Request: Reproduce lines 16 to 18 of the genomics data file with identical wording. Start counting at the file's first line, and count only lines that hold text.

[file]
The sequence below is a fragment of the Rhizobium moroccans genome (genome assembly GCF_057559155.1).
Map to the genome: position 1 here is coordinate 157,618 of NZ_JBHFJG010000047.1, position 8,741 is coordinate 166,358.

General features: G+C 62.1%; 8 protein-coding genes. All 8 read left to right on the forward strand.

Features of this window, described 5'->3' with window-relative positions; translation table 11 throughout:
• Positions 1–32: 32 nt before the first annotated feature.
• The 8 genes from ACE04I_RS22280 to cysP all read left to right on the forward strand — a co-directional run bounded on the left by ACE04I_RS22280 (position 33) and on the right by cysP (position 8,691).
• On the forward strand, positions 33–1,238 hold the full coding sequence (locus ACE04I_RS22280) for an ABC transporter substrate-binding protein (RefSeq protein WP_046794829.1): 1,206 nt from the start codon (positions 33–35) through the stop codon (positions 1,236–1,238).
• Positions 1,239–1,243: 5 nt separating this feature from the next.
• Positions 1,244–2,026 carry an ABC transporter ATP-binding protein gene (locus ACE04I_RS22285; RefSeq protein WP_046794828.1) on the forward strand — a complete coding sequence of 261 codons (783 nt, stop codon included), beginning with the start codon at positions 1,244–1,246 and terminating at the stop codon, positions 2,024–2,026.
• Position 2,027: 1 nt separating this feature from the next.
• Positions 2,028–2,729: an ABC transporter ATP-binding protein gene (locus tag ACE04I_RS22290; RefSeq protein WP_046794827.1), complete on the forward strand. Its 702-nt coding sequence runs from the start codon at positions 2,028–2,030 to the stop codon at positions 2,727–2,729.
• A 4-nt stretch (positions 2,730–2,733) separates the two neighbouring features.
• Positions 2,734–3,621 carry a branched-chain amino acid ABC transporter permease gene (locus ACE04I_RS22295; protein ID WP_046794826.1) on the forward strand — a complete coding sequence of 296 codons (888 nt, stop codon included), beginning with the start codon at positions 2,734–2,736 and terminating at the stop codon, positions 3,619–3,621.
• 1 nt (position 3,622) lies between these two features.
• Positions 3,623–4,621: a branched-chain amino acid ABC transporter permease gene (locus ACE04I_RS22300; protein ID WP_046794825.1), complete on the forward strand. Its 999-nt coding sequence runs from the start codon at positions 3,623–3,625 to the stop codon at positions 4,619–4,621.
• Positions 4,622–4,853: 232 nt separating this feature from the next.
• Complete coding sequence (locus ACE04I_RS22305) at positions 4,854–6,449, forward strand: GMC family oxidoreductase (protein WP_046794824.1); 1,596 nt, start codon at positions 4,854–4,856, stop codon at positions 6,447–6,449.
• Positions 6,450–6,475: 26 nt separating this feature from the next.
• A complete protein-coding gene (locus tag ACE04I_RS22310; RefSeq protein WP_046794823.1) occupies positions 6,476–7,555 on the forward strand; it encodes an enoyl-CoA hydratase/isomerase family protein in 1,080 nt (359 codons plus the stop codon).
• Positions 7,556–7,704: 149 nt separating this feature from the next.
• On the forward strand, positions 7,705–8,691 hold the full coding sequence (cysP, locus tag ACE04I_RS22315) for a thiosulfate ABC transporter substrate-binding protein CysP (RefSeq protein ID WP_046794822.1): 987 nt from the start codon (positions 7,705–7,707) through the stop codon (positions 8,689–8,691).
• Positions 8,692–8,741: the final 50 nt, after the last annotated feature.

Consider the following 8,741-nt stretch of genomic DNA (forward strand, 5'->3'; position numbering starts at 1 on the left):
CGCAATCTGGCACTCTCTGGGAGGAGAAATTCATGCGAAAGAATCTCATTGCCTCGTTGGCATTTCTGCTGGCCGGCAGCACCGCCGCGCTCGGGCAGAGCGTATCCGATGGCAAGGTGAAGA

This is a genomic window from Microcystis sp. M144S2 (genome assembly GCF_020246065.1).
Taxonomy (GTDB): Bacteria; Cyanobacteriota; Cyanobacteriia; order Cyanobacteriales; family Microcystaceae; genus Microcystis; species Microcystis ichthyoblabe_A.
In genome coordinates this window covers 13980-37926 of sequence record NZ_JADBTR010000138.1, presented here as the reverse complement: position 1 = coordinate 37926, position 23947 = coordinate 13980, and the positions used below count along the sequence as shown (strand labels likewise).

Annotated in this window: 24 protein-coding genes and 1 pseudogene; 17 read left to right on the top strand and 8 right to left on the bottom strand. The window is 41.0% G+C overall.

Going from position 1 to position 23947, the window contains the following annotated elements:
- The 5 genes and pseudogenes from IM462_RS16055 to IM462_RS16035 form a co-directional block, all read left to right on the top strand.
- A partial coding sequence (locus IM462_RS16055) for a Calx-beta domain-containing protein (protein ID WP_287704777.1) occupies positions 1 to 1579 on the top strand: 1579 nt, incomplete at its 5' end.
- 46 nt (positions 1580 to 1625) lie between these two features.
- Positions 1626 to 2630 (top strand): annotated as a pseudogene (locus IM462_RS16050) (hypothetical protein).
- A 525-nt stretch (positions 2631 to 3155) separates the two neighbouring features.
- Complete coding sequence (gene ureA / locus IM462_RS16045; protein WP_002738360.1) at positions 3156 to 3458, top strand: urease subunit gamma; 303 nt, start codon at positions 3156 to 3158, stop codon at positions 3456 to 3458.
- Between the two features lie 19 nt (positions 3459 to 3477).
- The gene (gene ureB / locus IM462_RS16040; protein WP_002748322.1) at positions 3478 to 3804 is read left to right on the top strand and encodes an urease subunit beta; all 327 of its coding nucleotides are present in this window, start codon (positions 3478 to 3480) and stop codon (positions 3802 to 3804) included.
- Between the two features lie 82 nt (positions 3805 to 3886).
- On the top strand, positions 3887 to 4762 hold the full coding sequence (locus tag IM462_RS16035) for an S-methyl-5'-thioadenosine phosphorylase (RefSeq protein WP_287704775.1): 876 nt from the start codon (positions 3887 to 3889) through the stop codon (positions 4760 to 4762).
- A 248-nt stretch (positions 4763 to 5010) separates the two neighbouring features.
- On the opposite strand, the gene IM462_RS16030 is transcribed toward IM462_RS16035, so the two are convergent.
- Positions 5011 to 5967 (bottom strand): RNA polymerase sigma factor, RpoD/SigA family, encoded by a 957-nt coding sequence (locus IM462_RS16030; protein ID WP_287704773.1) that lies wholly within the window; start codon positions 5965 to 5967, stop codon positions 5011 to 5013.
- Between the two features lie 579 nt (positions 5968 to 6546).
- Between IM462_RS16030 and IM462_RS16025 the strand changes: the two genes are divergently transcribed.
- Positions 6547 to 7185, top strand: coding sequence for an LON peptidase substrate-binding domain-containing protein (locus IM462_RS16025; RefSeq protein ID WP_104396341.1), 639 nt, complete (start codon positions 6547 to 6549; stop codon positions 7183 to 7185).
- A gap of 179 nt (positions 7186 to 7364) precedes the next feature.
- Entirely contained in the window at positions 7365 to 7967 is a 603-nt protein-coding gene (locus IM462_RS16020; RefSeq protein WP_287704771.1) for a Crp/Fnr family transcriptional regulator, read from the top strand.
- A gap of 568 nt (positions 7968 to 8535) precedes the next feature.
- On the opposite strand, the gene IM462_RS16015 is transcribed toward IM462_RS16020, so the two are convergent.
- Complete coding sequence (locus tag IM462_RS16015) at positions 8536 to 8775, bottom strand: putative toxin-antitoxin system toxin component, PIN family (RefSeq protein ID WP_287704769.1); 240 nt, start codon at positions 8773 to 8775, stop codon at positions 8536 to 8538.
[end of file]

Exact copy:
• Positions 4,622–4,853: 232 nt separating this feature from the next.
• Complete coding sequence (locus ACE04I_RS22305) at positions 4,854–6,449, forward strand: GMC family oxidoreductase (protein WP_046794824.1); 1,596 nt, start codon at positions 4,854–4,856, stop codon at positions 6,447–6,449.
• Positions 6,450–6,475: 26 nt separating this feature from the next.